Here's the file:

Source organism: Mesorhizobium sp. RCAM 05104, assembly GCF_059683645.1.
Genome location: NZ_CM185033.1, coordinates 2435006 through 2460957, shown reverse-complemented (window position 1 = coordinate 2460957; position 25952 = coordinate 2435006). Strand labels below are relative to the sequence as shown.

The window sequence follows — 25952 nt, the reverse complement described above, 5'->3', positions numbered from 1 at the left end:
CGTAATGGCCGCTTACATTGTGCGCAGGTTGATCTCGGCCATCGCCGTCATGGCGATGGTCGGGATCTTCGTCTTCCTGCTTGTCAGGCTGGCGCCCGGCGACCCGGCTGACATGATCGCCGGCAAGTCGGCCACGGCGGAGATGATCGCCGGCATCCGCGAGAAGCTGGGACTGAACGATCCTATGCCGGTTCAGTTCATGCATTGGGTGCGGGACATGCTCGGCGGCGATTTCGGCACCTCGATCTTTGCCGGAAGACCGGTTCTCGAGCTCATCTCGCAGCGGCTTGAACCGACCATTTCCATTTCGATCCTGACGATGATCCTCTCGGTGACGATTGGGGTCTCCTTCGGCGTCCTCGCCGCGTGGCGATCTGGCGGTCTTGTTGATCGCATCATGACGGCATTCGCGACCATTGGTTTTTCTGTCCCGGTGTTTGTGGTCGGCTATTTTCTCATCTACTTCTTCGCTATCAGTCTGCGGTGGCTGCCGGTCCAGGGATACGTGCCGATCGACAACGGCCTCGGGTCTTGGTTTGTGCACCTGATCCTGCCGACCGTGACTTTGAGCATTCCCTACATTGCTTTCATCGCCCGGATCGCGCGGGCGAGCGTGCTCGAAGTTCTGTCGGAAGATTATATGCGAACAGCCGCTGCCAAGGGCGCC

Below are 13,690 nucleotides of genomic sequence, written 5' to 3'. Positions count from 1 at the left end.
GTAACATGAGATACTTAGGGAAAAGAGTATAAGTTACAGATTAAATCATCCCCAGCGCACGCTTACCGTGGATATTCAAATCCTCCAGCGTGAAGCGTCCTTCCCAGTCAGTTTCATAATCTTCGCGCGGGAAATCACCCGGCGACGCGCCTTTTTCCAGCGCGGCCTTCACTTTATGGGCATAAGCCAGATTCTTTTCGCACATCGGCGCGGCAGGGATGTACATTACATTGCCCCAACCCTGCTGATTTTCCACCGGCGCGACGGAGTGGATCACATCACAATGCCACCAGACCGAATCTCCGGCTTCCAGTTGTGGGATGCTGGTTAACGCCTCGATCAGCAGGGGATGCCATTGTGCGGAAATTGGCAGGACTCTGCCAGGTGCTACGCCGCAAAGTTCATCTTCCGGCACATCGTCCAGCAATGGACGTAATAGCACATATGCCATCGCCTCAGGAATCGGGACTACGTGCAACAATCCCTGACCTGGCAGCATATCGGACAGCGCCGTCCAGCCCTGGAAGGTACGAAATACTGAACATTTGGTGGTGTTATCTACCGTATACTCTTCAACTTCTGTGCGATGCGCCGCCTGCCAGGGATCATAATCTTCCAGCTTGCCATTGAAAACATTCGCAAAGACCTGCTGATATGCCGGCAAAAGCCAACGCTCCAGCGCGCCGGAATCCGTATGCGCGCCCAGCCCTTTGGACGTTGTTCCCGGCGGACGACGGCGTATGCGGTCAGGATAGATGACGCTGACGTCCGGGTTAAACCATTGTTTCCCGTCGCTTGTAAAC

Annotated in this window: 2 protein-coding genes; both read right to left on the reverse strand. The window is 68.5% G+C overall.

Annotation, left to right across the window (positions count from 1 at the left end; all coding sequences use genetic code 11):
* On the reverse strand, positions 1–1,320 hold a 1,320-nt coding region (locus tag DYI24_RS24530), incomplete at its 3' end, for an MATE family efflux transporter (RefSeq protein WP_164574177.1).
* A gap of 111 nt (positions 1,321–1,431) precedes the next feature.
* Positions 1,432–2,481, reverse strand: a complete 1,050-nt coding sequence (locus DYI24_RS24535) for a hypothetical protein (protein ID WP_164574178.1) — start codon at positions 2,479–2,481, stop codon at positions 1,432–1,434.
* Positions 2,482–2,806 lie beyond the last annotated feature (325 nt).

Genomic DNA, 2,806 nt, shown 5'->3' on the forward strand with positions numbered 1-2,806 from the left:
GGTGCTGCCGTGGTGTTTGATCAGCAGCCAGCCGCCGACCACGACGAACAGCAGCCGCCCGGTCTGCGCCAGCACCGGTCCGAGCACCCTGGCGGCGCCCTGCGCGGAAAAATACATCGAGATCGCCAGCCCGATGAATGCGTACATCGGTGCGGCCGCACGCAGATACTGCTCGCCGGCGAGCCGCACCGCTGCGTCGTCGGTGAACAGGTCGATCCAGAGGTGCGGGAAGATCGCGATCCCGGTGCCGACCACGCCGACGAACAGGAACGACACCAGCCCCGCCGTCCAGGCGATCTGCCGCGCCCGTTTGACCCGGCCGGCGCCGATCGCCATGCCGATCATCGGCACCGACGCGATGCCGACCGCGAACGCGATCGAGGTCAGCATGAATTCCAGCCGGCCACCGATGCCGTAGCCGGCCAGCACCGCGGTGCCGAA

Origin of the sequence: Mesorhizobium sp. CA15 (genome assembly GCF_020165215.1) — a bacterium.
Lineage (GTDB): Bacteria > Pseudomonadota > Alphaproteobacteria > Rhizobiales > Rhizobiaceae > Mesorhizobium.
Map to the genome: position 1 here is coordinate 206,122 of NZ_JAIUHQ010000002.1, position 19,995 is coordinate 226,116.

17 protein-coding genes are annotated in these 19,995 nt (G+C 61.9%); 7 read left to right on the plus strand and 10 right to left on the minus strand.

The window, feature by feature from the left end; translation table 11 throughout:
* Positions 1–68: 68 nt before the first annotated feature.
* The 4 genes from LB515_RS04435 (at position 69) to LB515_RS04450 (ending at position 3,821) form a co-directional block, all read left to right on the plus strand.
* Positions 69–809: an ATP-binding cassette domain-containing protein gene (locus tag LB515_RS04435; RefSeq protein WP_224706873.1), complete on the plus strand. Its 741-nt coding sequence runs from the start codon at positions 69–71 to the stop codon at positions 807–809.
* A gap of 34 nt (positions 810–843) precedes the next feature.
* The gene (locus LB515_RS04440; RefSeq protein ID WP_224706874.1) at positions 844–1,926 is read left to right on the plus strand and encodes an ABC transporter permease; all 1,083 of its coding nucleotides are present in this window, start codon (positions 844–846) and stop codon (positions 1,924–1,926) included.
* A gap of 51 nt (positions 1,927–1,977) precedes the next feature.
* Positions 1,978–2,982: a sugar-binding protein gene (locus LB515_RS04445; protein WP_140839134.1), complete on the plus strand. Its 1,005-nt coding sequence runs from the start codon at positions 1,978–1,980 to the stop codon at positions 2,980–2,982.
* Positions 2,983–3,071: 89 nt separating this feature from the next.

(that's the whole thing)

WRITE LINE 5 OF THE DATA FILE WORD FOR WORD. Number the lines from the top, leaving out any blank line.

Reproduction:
Below are 13,690 nucleotides of genomic sequence, written 5' to 3'. Positions count from 1 at the left end.